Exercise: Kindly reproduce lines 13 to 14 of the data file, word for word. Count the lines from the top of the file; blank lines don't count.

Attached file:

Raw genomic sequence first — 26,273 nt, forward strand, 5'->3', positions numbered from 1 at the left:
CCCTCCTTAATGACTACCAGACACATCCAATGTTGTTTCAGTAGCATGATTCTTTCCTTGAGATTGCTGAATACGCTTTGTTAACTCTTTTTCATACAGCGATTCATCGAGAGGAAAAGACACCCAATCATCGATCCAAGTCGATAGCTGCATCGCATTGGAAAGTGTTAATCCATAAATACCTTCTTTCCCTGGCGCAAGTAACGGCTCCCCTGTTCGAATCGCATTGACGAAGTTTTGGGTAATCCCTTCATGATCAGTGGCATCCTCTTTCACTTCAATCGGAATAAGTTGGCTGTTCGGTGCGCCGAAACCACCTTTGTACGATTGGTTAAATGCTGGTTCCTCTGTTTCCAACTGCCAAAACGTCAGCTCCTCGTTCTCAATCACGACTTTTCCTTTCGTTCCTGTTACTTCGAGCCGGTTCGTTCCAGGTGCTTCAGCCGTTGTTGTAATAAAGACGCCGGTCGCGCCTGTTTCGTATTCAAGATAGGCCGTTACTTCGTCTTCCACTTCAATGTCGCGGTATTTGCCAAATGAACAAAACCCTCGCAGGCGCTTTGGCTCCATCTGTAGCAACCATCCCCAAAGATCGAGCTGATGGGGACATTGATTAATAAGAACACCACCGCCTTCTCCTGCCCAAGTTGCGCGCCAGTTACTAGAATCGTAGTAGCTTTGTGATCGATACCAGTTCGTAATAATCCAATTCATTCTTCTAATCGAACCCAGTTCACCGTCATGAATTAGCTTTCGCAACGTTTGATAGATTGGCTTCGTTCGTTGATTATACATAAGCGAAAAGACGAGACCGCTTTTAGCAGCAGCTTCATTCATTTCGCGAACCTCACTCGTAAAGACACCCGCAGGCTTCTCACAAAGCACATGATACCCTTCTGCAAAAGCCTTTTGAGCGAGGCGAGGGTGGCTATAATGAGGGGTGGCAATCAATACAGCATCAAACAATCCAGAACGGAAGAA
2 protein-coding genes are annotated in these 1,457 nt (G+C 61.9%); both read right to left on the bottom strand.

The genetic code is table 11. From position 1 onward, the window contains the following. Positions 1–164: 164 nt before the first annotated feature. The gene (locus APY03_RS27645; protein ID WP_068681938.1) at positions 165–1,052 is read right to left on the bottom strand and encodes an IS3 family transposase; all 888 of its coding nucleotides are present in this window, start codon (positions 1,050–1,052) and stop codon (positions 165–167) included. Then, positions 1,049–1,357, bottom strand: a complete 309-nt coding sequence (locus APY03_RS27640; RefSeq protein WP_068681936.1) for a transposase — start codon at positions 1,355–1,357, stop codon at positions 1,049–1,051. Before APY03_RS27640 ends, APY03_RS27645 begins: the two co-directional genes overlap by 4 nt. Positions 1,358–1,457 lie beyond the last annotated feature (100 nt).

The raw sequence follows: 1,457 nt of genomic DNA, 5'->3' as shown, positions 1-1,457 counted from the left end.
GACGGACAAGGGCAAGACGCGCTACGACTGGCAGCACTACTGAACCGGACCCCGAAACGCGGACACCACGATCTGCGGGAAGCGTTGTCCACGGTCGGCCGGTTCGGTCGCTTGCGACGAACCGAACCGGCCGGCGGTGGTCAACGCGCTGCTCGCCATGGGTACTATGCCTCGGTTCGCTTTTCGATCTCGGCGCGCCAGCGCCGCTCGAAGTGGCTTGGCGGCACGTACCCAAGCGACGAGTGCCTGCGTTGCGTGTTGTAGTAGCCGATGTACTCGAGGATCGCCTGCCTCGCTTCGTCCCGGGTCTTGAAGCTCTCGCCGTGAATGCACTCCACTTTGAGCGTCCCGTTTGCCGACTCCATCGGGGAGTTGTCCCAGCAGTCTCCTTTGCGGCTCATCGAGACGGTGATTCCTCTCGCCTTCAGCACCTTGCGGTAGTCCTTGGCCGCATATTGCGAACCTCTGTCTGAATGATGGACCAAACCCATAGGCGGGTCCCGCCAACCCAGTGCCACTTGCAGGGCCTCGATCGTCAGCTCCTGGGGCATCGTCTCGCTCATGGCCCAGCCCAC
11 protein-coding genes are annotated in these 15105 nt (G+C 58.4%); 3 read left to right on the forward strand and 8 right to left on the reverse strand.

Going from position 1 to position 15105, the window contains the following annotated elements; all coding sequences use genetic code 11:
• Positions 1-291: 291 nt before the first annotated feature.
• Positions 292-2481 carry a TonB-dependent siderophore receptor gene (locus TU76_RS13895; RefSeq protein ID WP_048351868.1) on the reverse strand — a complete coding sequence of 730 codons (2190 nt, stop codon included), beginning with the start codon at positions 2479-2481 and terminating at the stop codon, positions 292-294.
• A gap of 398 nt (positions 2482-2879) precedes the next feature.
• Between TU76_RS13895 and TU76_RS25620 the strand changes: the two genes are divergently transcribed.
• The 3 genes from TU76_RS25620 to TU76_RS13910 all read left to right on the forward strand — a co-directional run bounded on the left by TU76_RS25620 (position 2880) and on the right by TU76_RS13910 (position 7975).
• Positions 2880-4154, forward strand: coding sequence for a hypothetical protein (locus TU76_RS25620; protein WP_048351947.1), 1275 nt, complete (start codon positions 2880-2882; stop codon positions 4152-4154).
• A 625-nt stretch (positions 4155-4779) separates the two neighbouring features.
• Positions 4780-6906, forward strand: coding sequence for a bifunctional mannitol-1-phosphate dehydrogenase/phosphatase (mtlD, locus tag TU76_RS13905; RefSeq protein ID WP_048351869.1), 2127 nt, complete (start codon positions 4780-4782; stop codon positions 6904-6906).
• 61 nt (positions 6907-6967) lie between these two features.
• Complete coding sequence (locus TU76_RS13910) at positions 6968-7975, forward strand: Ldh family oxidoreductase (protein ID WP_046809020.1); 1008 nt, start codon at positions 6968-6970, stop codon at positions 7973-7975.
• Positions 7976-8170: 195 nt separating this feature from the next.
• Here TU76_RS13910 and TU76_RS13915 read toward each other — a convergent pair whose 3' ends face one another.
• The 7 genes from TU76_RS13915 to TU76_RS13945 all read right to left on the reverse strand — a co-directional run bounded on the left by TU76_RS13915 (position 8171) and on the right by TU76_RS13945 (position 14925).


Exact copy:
• The 3 genes from TU76_RS25620 to TU76_RS13910 all read left to right on the forward strand — a co-directional run bounded on the left by TU76_RS25620 (position 2880) and on the right by TU76_RS13910 (position 7975).
• Positions 2880-4154, forward strand: coding sequence for a hypothetical protein (locus TU76_RS25620; protein WP_048351947.1), 1275 nt, complete (start codon positions 2880-2882; stop codon positions 4152-4154).